Sunday, August 2, 2009

Tiger, tiger . . .

Pater's recent enjoyment of Amitav Ghosh's Sea of Poppies guided his choice, in an airport bookstore several weeks ago, of Aravind Adiga's Man Booker-winning, The White Tiger, and I'm so glad that was the case. For many years, I made a point of reading the Booker winner each year, and usually also managed a few of the other contenders. Sadly, I haven't been keeping up as well lately, and I'd like to remedy that. This novel is a great incentive to reading more Booker books!

First, the narrative has an inescapable lure from the first page -- an epistolary novel, it's not at all, however, stylistically arch or tiresome in any way as such novels can sometimes be. The framework didn't get in the way at all, but rather added a fascinating argument -- the inevitable solidarity between the "brown" and the "yellow" man, and their twinned triumph over the White -- to an already-compelling tale. White readers "overhearing" this conversation, reading over the shoulder of either correspondent, are simultaneously amused, entertained, and, if they're at all alert to globalization and its relationship to the security of their way of life, alarmed perhaps, alienated at least from a narrative which hopes for their demise or enslavement or irrelevance.

Rather than inviting sympathy, then, as many novels about life in the Indian sub-continent do, this novel throws down a gauntlet, delivers a strident warning. Yet the effect of the epistolary address -- the confessional intimacy of the tone -- is to allow the reader to position herself as the intended reader even though she is a white, middle class North American, rather than a Chinese male Premier (the letter-writing narrator's intended addressee). We imagine ourselves as the narrator's confidante and erase the boundaries between us, adopting his point-of-view. Although there are many clues that he is not to be admired, that the writer keeps his own distance from Munna's morality (or amorality, in certain actions), we somehow sympathize with the cold-blooded choices he makes in order to break out of the Rooster Coop of the Indian social structure.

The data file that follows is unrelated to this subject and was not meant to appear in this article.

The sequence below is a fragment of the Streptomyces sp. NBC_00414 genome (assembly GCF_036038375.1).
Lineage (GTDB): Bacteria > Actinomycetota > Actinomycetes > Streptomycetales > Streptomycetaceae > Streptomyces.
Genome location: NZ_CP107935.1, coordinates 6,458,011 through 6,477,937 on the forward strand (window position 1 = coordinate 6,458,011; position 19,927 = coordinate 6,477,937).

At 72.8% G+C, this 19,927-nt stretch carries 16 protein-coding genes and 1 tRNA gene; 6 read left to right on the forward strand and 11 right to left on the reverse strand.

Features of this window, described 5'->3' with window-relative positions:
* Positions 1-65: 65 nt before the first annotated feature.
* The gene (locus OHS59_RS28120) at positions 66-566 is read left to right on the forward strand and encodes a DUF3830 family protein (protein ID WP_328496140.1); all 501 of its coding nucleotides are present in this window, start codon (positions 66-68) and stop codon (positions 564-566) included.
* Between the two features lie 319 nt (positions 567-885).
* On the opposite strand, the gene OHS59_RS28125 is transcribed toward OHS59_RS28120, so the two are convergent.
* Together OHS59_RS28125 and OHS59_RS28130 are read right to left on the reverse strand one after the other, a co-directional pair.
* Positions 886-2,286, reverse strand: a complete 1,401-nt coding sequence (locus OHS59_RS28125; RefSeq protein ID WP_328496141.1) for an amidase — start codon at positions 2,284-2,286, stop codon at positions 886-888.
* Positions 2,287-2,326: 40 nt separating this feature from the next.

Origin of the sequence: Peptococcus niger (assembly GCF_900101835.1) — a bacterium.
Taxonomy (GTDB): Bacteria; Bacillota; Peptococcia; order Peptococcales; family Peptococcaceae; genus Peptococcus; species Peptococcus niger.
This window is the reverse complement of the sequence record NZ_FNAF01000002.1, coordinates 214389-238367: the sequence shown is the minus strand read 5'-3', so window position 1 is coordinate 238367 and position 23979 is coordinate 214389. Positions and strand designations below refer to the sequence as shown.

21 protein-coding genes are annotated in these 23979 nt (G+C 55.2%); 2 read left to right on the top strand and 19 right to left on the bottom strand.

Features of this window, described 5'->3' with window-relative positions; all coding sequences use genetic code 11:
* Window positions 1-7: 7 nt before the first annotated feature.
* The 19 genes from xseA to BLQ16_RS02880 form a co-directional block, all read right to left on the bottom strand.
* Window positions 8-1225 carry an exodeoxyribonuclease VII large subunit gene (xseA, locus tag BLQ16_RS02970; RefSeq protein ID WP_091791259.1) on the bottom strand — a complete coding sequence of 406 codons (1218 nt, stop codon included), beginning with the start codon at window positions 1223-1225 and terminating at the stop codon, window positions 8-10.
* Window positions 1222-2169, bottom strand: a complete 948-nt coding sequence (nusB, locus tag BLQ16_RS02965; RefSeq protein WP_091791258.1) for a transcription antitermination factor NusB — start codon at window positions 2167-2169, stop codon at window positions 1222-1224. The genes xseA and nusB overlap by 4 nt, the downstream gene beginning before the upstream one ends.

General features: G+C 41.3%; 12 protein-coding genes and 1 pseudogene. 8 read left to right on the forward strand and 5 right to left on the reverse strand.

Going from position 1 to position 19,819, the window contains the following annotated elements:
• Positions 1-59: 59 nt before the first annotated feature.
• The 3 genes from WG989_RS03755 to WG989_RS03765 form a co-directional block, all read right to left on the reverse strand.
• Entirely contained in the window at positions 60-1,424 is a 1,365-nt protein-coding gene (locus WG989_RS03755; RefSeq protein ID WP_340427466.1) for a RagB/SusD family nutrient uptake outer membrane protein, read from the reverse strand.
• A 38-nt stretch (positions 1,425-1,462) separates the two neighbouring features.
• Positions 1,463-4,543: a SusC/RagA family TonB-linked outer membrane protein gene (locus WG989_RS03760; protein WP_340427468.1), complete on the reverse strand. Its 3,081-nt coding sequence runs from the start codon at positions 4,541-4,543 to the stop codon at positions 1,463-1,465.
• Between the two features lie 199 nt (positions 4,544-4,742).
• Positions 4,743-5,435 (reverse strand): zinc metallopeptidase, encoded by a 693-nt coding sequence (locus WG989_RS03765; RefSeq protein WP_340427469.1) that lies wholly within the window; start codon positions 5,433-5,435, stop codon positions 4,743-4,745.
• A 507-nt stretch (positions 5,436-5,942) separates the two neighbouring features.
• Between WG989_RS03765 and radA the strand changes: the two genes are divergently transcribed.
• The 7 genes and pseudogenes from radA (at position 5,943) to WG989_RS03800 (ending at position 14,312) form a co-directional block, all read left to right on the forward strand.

In fact, it is the seemingly logical appeal of Munna's choices that makes the novel so devastating along with its often-comic delivery. The narrator works effectively in the first 30 pages or so to establish that there is really no way for himself or anyone he knows to "pull themselves up by their bootstraps" only by dint of hard work and honesty. Rather, advancement depends on corruption, thievery, and/or violence, and only once he accepts this knowledge and decides to act on it does the narrator have any chance of bettering his conditions. A white North American or European reader must find it hard to deny this apparently likeable character the kind of lifestyle the North American/European takes for granted. Thus we must then consider -- in a world where governments and justice systems are immoral, unjust, and corrupt -- what saves us from those who, like Munna, decide to go the next logical step and make these systems work for themselves.

Like Junot Diaz's The Brief Wondrous Life of Oscar Wao, this novel is both comic and devastating, compelling entertainment and wake-up call for social justice on a global scale. We would be foolish to ignore the world these novels represent -- for despite the illusions we cherish, it is our world too, after all.

2 comments:

  1. Wonderful to read your review of The White Tiger - it's in my bedside pile to read next after Sea of Poppies! Like you, I try to read the Booker winner, but don't always succeed ...

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